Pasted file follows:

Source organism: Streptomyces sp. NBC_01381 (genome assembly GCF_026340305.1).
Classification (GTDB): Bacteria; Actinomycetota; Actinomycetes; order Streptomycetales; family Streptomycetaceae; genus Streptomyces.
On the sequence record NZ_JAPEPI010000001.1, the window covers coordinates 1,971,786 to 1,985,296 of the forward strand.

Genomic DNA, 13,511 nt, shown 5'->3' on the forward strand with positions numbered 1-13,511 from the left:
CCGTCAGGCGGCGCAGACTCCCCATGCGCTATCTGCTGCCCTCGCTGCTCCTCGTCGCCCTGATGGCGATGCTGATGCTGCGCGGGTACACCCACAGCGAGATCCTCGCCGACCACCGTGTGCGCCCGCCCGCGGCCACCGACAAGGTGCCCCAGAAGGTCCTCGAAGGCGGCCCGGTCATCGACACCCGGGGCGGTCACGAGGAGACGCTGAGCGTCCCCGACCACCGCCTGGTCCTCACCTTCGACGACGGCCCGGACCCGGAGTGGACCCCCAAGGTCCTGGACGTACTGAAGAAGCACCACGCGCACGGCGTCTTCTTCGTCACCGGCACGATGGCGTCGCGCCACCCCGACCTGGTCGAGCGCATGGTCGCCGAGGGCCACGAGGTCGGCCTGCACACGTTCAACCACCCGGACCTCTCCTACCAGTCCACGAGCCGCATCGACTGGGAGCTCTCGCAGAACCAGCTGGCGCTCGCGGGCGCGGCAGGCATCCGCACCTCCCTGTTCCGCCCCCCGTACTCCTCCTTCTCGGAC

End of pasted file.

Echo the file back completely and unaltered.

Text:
Source organism: Streptomyces sp. NBC_01381 (genome assembly GCF_026340305.1).
Classification (GTDB): Bacteria; Actinomycetota; Actinomycetes; order Streptomycetales; family Streptomycetaceae; genus Streptomyces.
On the sequence record NZ_JAPEPI010000001.1, the window covers coordinates 1,971,786 to 1,985,296 of the forward strand.

Genomic DNA, 13,511 nt, shown 5'->3' on the forward strand with positions numbered 1-13,511 from the left:
CCGTCAGGCGGCGCAGACTCCCCATGCGCTATCTGCTGCCCTCGCTGCTCCTCGTCGCCCTGATGGCGATGCTGATGCTGCGCGGGTACACCCACAGCGAGATCCTCGCCGACCACCGTGTGCGCCCGCCCGCGGCCACCGACAAGGTGCCCCAGAAGGTCCTCGAAGGCGGCCCGGTCATCGACACCCGGGGCGGTCACGAGGAGACGCTGAGCGTCCCCGACCACCGCCTGGTCCTCACCTTCGACGACGGCCCGGACCCGGAGTGGACCCCCAAGGTCCTGGACGTACTGAAGAAGCACCACGCGCACGGCGTCTTCTTCGTCACCGGCACGATGGCGTCGCGCCACCCCGACCTGGTCGAGCGCATGGTCGCCGAGGGCCACGAGGTCGGCCTGCACACGTTCAACCACCCGGACCTCTCCTACCAGTCCACGAGCCGCATCGACTGGGAGCTCTCGCAGAACCAGCTGGCGCTCGCGGGCGCGGCAGGCATCCGCACCTCCCTGTTCCGCCCCCCGTACTCCTCCTTCTCGGAC